One of the standout books of last year’s holiday reading was Molly Thynne’s The Crime at the ‘Noah’s Ark’, the first of her three Dr. Constantine books, and I instantly resolved to read more books by her. It turns out, though, that POV may be important to my enjoyment of a book (who knew?!), and sometimes I seem to enjoy a series’s leading character better if presented with him through the eyes of another character than by an author ostensibly writing in the third person, but very substantially from the POV of the lead character himself (as well as the POV of his policeman friend, who however is as deadly series as Dr. Constantine is, too, here). Or maybe it just shows that by the time she got around to this book, Thynne had already tired of writing mysteries: economically she didn’t need to do it, after all, what with being a member of Britain’s high aristocracy: her real name was Mary Harriet Thynne; the number of marquesses, dukes and earls in her paternal line alone will make your head spin, several of her relatives, including her father, held high positions in His Majesty’s government and diplomatic service, and one of her cousins (a society lady also named Mary Thynne) was a bridesmaid at the wedding of the future King George VI and his wife Elizabeth, née Bowes-Lyon, the parents of the present Queen Elizabeth II. (By way of an embarrassment of riches, through her mother she was also related to several well-known artists, including James McNeill Whistler, and she had met Henry James, Rudyard Kipling, and other authors of the time even as a child).
Be all that as it may, one of the key features that had charmed me in The Crime at the ‘Noak’s Ark’ was the exuberant spontaneity of its narrative voice and its quirky characters; yet, while traces of that same voice still remain in place here, few if any of the characters can be described as “quirky”, and spontaneity has largely given way to a more mature and self-assured style — which may all be to the good in terms of her development as a writer, and which ordinarily would be something I would welcome, but which somehow here seems like a bit of a mixed blessing: even if you replace a glass of champagne by a very fine and mature wine, you may still find yourself missing the sparkle of the champagne.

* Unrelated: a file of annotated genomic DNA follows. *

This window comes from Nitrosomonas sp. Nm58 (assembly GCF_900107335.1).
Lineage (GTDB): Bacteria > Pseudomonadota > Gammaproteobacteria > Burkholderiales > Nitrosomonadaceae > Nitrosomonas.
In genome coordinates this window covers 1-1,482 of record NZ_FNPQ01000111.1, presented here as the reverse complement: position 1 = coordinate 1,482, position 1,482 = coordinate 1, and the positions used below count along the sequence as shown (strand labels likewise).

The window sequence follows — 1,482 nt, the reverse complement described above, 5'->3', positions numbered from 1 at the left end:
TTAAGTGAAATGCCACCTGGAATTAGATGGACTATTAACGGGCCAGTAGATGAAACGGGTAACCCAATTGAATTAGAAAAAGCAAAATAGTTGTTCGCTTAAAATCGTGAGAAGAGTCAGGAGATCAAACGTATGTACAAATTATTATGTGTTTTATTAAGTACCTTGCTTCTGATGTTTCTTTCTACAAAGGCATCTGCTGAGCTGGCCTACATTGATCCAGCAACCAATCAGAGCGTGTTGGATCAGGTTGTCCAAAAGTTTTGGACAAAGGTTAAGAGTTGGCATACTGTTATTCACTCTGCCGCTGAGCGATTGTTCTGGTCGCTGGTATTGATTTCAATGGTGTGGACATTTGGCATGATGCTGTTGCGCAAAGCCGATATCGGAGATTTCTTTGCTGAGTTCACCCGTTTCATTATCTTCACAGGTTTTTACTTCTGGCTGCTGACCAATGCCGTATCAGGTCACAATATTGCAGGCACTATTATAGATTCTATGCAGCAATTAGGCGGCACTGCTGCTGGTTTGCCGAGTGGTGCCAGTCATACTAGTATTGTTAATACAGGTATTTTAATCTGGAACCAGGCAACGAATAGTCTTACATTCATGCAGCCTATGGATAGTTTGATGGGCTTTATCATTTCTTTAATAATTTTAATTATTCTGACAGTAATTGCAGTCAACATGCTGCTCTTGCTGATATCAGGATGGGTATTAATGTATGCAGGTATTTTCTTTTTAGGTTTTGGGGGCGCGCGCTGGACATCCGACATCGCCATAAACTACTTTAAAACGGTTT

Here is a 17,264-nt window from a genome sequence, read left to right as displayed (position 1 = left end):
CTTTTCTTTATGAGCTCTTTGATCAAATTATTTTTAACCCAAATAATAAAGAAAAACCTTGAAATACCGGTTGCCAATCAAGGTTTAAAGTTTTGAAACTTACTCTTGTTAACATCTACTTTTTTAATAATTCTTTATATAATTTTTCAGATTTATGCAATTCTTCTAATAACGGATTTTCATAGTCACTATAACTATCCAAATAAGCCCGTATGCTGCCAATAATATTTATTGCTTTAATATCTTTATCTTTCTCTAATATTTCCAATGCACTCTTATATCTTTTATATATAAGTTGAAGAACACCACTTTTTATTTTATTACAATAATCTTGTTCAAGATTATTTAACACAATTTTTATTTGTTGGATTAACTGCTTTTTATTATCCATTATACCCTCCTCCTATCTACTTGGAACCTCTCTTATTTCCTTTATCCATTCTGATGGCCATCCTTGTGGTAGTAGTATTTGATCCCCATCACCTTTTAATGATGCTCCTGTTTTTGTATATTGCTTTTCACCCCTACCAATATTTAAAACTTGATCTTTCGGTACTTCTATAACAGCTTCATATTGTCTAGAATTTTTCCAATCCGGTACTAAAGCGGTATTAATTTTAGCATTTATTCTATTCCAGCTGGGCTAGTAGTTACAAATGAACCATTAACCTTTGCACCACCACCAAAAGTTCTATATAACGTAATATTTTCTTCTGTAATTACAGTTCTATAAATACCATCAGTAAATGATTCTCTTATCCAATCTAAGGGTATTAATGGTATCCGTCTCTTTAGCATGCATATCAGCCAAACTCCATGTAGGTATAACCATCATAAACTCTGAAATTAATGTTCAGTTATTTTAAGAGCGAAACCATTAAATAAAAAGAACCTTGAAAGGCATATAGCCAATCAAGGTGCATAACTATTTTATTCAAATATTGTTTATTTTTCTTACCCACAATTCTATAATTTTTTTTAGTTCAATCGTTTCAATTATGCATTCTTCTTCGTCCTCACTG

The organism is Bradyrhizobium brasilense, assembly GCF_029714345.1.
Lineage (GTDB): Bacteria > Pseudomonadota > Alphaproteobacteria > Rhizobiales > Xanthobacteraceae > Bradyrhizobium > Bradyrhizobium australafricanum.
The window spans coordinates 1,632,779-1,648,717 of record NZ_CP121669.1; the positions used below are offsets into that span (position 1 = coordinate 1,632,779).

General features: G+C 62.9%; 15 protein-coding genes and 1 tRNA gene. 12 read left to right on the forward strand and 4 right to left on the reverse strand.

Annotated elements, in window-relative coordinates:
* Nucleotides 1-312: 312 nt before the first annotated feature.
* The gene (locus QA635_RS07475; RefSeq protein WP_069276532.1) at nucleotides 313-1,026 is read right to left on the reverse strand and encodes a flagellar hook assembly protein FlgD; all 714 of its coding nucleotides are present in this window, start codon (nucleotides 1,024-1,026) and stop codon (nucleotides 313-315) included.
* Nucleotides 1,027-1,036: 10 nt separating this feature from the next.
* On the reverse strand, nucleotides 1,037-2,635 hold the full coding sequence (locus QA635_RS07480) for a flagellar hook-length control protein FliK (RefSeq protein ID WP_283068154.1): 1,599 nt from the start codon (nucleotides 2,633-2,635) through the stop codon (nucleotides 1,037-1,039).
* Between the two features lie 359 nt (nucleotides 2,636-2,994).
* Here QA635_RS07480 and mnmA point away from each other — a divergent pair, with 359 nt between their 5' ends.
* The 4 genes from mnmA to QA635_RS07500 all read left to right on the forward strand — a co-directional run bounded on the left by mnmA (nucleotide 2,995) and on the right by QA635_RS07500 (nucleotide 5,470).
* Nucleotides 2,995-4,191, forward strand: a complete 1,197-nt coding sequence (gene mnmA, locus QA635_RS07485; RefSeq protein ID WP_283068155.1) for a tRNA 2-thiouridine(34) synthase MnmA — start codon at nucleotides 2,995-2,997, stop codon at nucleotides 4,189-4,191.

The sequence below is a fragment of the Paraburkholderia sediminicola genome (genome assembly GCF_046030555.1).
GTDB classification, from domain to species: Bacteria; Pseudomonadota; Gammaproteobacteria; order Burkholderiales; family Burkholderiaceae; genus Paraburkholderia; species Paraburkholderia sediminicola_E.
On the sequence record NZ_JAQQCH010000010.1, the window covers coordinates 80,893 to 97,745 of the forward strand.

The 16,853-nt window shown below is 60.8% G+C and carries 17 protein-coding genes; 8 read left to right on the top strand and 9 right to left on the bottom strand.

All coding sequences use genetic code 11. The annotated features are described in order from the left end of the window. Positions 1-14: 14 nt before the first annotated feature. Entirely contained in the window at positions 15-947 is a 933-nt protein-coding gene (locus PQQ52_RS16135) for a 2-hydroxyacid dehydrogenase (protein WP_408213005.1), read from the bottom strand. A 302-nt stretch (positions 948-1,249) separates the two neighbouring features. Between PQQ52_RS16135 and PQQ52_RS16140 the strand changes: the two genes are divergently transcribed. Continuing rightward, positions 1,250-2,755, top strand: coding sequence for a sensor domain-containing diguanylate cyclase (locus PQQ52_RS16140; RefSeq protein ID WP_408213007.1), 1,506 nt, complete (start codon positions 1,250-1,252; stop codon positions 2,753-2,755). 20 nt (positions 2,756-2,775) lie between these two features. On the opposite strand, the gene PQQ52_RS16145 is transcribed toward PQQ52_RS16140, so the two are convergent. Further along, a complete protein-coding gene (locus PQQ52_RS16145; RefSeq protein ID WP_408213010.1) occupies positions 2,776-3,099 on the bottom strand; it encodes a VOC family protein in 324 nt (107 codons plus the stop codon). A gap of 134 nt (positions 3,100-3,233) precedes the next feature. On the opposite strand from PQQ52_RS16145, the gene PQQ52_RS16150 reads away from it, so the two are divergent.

Like any good writer, Thynne sets the tone for the novel in its very first paragraph, and that paragraph has chess enthusiast Dr. Constantine returning from the Continent after having unexpectedly lost at a tournament there, being met by rain, rain, and nothing but rain upon his arrival in England, all the way from Dover to Victoria Station, after having survived a rough Channel crossing to boot, and consequently finding himself in “one of his rare moods of depression.” A call for help from a blue-blooded friend seems to provide some distraction: her only son, one of the country’s most eligible bachelors, must — if Mama is to have any say in the matter — be untangled from an undesirable “involvement”, about which the young man proposes to do the honorable thing even though not in the least compelled to do so by Circumstances. (Expressed more prosaically, he has fallen head over heels for a young woman whose only crime is to be his social inferior by a considerable margin, with the interesting sideline that his own father is very much in favor of the marriage, whereas the young lady’s only living relative, her grandfather, in his turn seems to be opposed to it in a reverse application of the class issues that the young man’s Mama seems to find so shocking). Ordinarily, of course, as we know from The Crime at the ‘Noak’s Ark’, Dr. Constantine would find this just the sort of amusing distraction the doctor has ordered, and would contrive to bring about a happy ending (for the couple — with Mama eventually manipulated into favoring the match) in a brace of shakes, but in this instance, an evildoer intervenes and all plans for the future have to be put on hold when the young lady’s grandfather first disappears and, shortly afterwards, is found murdered.